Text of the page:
With my grandson, my biggest competitor now is the online version of Masha and the Bear. He has fixed quotas of screen time, and eagerly waits to see the next episode. His absorption is complete, his attention riveted to the ipad. He can’t even SEE me then.

It is really tough to parent children in this digital age.

So many questions arise. How much screen time should a child have? Is it ok to read books online? How does one keep the child interested in physical books?

There is a lot of research that tells us that children are not well served by too much screen time. Your recent guest – Dr Maryanne Wolfe talks about the deep reading brain and the perils of digital reading. She believes that digital mediums tend to push us towards skim-reading or browsing, and that skimming is bad for the brain.

This study by the National Literacy Trust (UK) on children and e-reading finds data to support Wolf’s theory that skim reading is bad But it also gives a sense of how one can move forward, by showing that it is digital alone that is bad – mixed medium reading ends up being good. The takeaway here is that to cultivate a reader, you need some physical books. But to sustain the reading habit, a mix works just as well.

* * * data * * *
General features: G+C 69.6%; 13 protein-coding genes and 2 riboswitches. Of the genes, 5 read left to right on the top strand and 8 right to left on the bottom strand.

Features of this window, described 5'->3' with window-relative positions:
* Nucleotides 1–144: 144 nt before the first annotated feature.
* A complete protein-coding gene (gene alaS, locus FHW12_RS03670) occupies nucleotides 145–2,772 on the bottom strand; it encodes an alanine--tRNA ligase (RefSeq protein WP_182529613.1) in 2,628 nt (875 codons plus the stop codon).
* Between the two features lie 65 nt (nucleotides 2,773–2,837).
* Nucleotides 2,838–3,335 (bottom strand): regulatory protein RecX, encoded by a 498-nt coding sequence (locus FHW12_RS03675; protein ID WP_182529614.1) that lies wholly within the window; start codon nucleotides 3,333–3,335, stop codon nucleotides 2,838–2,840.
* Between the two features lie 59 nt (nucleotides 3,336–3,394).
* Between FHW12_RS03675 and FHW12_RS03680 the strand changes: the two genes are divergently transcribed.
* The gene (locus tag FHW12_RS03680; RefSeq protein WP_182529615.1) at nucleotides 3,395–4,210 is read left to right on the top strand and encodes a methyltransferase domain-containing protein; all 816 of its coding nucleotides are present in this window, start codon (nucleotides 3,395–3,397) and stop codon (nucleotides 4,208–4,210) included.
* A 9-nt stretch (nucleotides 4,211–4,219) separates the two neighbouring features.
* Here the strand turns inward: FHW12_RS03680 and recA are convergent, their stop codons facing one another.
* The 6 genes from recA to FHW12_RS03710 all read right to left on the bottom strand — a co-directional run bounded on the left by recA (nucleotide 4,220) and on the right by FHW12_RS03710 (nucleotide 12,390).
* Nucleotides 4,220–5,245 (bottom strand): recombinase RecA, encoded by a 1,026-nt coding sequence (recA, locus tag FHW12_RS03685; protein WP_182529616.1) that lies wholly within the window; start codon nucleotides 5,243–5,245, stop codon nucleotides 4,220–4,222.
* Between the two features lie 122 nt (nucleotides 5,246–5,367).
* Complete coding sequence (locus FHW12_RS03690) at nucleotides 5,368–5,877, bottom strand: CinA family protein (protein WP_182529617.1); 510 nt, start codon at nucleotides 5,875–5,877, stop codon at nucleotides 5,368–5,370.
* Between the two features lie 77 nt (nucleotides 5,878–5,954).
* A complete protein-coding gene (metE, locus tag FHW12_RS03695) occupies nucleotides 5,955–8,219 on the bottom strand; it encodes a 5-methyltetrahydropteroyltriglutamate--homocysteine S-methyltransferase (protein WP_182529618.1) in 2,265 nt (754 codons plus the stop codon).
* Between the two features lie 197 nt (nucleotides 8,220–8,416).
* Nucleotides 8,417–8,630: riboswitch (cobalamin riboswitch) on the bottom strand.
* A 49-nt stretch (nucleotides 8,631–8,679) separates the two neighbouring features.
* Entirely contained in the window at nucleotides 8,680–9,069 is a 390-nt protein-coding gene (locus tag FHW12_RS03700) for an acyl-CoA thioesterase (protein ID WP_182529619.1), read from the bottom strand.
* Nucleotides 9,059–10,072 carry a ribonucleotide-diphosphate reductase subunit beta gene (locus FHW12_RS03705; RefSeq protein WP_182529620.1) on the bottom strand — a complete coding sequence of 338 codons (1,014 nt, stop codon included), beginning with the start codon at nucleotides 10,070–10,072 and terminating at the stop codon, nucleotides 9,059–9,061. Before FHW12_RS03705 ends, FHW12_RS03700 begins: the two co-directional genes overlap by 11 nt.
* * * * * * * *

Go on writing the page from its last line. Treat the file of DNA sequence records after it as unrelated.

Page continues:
Which brings me to an important point. We know that the digital age is here to stay. Today’s generation are digital natives, compared to their parents, who were digital migrants. So it is useless to fight against the myriads screens in their lives. Instead, how can the whole community of experts come together with the communities of creative artists to design a new digital pedagogy ? How can we de-risk from fractured attention? How can we protect children from digital addiction? How can we challenge the algorithms based on artificial intelligence that keep children glued to the screen? How can we bring in a new code of ethics? How can we help parents to better understand how to find the good stuff online? At the same time, how can we help them not to fear technology and its ill effects? After all, these are ancient problems. Parents and educators had the same issues with TV too. Groucho Marx famously said – “ I find television very educating. Every time somebody turns on the set, I go into the other room and read a book.” It illustrates the same issues we face today. How can we all engage in making technology work better for us all?